Other populations eligible for Medicaid include children, who qualify with income up to 142% FPL, pregnant women with household income under 195% FPL, and adults with dependent children with household income under 68% FPL.

Some analyses indicate that Colorado's investment in Medicaid will pay off in the long run by reducing spending on programs for the uninsured.

FOOD SECURITY:
SUPPLEMENTAL NUTRITION ASSISTANCE PROGRAM (SNAP)

Hunger, though often invisible, affects everyone. It impacts people's physical, mental and emotional health and can be a culprit of obesity, depression, acute and chronic illnesses and other preventable medical conditions. Hunger also hinders education and productivity, not only stunting a child's overall well-being and academic achievement, but consuming an adult's ability to be a focused, industrious member of society. Even those who have never worried about having enough food experience the ripple effects of hunger, which seeps into our communities and erodes our state's economy.

Community resources like the Supplemental Nutrition Assistance Program (SNAP), formerly known as Food Stamps, exist to ensure that families and individuals can purchase groceries, with the average benefit being about $1.40 per meal, per person.

Funding for SNAP comes from the USDA, but the administrative costs are split between local, state, and federal governments. Yet, the lack of investment in a strong, effective SNAP program impedes Colorado's progress in becoming the healthiest state in the nation and providing a better, brighter future for all. Indeed, Colorado ranks 44th in the nation for access to SNAP and lost out on more than $261 million in grocery sales due to a large access gap in SNAP enrollment.

See the Food Assistance (SNAP) Benefit Calculator to get an estimate of your eligibility for food benefits.

FOOD SECURITY:
SPECIAL SUPPLEMENTAL NUTRITION PROGRAM FOR WOMEN, INFANTS AND CHILDREN (WIC)

Every child deserves the nutritional resources needed to get a healthy start on life both inside and outside the mother's womb. In particular, good nutrition and health care is critical for establishing a strong foundation that could affect a child's future physical and mental health, academic achievement and economic productivity. Likewise, the inability to access good nutrition and health care endangers the very integrity of that foundation.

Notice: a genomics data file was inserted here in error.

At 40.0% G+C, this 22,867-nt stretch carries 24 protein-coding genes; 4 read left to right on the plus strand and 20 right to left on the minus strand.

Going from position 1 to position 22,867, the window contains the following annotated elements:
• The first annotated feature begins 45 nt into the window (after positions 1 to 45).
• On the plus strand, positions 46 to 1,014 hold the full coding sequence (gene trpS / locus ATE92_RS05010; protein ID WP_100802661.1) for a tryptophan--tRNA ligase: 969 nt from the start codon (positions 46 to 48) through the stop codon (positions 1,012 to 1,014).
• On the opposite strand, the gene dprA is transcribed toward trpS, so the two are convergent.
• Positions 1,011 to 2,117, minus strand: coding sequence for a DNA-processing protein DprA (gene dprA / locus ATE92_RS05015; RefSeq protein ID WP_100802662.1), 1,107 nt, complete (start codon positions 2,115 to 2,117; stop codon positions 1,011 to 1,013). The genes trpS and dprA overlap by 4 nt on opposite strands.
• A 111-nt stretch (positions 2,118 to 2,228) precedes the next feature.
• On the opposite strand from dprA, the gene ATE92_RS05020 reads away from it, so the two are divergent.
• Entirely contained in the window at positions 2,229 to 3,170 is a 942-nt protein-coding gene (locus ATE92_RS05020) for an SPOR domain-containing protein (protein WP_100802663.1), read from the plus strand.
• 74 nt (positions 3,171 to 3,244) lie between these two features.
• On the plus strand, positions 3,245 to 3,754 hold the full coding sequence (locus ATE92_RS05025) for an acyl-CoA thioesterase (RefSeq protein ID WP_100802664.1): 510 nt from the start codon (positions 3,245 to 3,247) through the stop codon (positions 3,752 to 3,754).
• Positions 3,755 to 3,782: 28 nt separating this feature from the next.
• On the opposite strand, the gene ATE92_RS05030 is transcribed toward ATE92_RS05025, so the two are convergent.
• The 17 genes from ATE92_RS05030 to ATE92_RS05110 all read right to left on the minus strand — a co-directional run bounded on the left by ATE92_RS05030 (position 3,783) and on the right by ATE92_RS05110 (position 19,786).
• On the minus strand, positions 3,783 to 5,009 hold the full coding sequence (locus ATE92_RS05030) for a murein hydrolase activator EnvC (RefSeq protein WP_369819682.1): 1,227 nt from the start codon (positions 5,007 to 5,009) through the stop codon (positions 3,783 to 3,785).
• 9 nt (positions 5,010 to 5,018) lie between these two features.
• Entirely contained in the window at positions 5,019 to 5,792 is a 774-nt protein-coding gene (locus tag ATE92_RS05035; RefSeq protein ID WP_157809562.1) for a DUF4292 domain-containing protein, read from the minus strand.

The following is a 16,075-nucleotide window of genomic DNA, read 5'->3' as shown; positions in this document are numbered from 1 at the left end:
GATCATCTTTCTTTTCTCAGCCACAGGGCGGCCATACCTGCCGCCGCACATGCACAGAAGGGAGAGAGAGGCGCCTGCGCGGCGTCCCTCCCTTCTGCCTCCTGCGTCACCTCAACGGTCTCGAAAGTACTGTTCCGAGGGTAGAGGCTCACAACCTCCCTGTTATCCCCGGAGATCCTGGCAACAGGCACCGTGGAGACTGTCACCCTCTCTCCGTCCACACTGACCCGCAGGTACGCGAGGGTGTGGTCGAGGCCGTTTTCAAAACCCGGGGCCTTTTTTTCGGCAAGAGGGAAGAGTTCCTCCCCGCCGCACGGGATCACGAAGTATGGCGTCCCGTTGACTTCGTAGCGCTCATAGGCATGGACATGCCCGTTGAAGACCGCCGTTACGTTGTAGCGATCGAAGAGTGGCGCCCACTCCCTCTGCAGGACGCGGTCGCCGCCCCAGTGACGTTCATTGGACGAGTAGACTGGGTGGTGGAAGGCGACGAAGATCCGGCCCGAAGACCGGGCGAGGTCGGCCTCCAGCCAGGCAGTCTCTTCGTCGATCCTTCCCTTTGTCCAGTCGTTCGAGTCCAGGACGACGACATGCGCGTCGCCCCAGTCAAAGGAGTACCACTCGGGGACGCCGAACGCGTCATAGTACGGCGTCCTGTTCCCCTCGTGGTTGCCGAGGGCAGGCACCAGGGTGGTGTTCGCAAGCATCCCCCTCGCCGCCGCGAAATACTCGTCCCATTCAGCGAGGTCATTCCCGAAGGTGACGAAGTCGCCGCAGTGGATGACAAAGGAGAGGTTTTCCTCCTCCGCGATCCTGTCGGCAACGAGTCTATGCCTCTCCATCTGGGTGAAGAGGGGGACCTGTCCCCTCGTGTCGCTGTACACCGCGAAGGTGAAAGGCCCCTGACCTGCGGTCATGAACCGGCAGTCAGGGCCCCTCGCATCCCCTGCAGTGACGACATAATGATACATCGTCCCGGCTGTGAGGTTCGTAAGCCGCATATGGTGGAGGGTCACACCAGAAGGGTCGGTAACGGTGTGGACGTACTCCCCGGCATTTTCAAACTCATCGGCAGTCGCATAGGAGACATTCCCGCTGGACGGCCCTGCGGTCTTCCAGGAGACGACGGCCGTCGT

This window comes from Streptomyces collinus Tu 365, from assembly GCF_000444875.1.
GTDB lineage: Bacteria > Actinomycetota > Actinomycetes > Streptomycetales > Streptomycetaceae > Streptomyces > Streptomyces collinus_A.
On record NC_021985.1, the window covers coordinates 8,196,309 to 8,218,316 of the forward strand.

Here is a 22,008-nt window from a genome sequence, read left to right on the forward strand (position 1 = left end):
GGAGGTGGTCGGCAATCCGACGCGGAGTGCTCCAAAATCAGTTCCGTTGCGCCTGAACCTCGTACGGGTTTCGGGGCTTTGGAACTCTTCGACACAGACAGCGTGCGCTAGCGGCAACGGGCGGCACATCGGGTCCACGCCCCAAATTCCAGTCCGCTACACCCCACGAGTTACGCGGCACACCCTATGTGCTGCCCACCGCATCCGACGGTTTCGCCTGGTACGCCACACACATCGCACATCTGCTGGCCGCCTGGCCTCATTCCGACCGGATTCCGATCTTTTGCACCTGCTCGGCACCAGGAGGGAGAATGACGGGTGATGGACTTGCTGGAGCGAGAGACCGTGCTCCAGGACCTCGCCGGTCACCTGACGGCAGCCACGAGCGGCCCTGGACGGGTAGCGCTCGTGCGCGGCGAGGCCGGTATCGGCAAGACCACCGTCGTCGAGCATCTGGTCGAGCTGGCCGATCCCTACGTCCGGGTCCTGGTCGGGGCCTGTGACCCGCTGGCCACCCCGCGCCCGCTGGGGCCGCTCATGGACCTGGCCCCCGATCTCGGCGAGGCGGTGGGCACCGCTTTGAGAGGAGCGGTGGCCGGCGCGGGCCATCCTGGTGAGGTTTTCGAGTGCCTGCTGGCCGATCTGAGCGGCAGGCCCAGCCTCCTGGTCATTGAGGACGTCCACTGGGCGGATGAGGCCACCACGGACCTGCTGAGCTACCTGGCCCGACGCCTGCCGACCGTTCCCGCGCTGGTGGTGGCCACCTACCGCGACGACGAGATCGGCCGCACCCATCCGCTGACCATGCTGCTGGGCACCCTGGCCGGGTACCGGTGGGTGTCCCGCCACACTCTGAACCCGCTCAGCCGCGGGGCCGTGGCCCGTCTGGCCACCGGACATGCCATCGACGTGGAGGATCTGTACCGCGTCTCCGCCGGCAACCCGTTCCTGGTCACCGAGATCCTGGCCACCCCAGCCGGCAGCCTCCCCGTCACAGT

The Special Supplemental Nutrition Program for Women, Infants and Children (WIC) provides federal grants to states for supplemental foods, health care referrals, and nutrition information for low-income pregnant, breastfeeding and non-breastfeeding postpartum women and to infants and children up to age five who are found to be at nutritional risk.

Research has shown that WIC has played an important role in improving birth outcomes and containing health care costs, resulting in longer pregnancies, fewer infant deaths, a greater likelihood of receiving prenatal care, improved infant-feeding practices, and immunization rates

Financial Security:
Colorado Works

In building a foundation for self-sufficiency, some Colorado families need some extra tools to ensure they can weather challenging financial circumstances and obtain basic resources to help them and their communities reach their potential.

Colorado Works is Colorado's Temporary Assistance for Needy Families (TANF) program and provides public assistance to families in need. The Colorado Works program is designed to assist participants in becoming self-sufficient by strengthening the economic and social stability of families. The program provides monthly cash assistance and support services to eligible Colorado families.

The program is primarily funded by a federal block grant to the state. Counties also contribute about 20% of the cost.

EARLY LEARNING:
COLORADO CHILD CARE ASSISTANCE PROGRAM (CCCAP)

Child care is a must for working families. Along with ensuring that parents can work or obtain job skills training to improve their families' economic security, studies show that quality child care improves children's academic performance, career development and health outcomes.

Yet despite these proven benefits, low-income families often struggle with the cost of child care. Colorado ranks among the top 10 most expensive states in the country for center-based child care. For families with an infant, full-time enrollment at a child care center cost an average of $15,140 a year-or about three-quarters of the total income of a family of three living at the Federal Poverty Level (FPL).

The Colorado Child Care Assistance Program (CCCAP) provides child care assistance to parents who are working, searching for employment or participating in training, and parents who are enrolled in the Colorado Works Program and need child care services to support their efforts toward self-sufficiency. Most of the money for CCCAP comes from the federal Child Care and Development Fund. Each county can set their own income eligibility limit as long as it is at or above 165% of the federal poverty level and does not exceed 85% of area median income.

Unfortunately, while the need is growing, only an estimated one-quarter of all eligible children in the state are served by CCCAP. Low reimbursement rates have also resulted in fewer providers willing to accept CCCAP subsidies.